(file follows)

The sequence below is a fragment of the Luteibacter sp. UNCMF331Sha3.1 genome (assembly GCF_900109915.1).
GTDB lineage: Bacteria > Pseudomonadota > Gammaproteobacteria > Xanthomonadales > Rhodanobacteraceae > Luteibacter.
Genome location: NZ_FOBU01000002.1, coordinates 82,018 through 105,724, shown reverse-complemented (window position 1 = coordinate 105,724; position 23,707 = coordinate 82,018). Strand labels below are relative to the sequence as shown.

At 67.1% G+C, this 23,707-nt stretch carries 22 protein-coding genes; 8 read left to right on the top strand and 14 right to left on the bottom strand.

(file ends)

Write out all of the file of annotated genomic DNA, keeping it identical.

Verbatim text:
The sequence below is a fragment of the Luteibacter sp. UNCMF331Sha3.1 genome (assembly GCF_900109915.1).
GTDB lineage: Bacteria > Pseudomonadota > Gammaproteobacteria > Xanthomonadales > Rhodanobacteraceae > Luteibacter.
Genome location: NZ_FOBU01000002.1, coordinates 82,018 through 105,724, shown reverse-complemented (window position 1 = coordinate 105,724; position 23,707 = coordinate 82,018). Strand labels below are relative to the sequence as shown.

At 67.1% G+C, this 23,707-nt stretch carries 22 protein-coding genes; 8 read left to right on the top strand and 14 right to left on the bottom strand.